07 Mar 2019

More hope under a Right to be Forgotten

Doctor right to be forgotten

Google is not the sole decision makers of whether you can have information about you removed from the internet

In a recent court case, a Dutch Surgeon that had been initially suspended by the disciplinary panel because of her postoperative care of a patient, was refused by Google with her right to be forgotten application but the argument was that she had had her suspension lifted after an appeal, to a conditional suspension, which meant that she was allowed to continue to practise.

The court heard that people had found her name on a medical blacklist via Google and it was being discussed on a web forum.

Google argued that people wanted to know if doctors had been disciplined and they have difficulty finding out the information from the register but the judge said that it was a perfectly easy system to find out any information.

Google and the Dutch data privacy watchdog initially rejected attempts to have the links removed on the basis that the doctor was still on probation and the information remained relevant.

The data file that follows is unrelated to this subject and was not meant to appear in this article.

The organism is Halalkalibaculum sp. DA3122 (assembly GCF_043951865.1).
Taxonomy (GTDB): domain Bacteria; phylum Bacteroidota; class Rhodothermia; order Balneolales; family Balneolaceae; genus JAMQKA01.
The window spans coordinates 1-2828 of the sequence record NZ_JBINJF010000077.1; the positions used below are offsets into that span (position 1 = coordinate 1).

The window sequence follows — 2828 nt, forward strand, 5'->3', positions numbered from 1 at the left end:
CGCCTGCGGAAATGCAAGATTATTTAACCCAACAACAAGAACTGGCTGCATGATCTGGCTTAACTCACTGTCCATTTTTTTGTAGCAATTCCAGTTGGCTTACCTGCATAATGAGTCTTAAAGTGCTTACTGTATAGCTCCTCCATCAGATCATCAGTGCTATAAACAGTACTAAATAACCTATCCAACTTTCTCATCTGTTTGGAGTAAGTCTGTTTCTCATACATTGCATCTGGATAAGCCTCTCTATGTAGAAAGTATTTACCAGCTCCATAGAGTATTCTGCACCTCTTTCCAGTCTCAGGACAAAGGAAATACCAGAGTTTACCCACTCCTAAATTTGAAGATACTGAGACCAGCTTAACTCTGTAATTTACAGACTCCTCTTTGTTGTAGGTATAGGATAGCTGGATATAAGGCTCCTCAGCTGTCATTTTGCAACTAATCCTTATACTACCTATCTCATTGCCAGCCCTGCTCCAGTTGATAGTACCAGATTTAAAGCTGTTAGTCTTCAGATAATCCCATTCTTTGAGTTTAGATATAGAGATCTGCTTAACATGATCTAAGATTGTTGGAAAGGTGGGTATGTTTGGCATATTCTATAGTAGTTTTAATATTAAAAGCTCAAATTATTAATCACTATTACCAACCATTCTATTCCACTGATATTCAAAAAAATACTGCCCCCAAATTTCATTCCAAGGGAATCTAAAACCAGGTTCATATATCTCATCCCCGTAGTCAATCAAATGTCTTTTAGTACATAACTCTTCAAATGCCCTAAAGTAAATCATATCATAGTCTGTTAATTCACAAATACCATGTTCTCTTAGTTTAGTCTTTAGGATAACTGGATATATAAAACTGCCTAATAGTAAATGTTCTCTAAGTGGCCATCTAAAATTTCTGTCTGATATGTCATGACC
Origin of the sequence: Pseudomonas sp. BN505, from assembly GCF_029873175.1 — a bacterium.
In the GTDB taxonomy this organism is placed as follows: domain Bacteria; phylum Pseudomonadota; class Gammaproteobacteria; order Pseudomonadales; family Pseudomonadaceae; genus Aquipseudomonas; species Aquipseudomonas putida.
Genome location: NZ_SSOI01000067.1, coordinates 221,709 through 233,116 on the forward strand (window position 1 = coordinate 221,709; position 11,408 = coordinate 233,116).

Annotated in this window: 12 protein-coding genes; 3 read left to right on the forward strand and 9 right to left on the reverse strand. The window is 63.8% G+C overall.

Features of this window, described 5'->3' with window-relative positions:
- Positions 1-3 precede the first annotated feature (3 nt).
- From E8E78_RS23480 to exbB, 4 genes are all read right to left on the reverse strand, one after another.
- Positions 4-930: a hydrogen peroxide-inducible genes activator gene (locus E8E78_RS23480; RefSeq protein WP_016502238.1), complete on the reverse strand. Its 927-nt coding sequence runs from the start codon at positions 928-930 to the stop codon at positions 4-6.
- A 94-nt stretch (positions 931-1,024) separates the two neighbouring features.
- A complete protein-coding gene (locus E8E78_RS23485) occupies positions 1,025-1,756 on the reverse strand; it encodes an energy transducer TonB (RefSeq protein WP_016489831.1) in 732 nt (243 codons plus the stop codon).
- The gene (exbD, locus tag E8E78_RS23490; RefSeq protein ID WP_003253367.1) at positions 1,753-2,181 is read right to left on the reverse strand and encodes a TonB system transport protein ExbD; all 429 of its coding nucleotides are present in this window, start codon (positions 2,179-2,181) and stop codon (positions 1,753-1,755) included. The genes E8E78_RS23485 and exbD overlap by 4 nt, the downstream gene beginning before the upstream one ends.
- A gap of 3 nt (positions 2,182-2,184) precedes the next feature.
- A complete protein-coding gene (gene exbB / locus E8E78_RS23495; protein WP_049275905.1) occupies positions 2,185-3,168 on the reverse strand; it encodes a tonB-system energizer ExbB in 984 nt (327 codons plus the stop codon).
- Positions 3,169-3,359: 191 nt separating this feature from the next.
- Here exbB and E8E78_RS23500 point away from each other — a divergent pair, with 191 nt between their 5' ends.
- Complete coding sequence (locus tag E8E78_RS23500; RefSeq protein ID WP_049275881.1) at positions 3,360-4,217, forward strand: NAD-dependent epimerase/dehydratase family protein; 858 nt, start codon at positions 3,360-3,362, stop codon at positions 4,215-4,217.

The judge said that while the information on the website with reference to the failings of the doctor in 2014 was correct, the pejorative name of the blacklist site that her name was linked to, if you typed her name into Google, suggested she was unfit to treat people.
The discipline committee is all about correcting the doctor’s mistake, so that they can do the job next time. It isn’t meant to be a punishment.

The surgeon has now won the case in the courts to remove search results from Google in a landmark right to be forgotten case.

The surgeon’s lawyer, Willem van Lynden, from the Amsterdam firm MediaMaze, said the ruling was groundbreaking in ensuring doctors would no longer be judged by Google on their fitness to practise. Google has always had the authority over what should be kept on the internet, even overriding a medical disciplinary panel, so this is great news!

Ruling will ensure doctors are no longer judged by Google on whether they are fit to practise

“Now they will have to bring down thousands of pages: that is what will happen, in my view.” said Mr. van Lynden.

“Google have decided whether to take a page down before now and why do they have that position?” he said.

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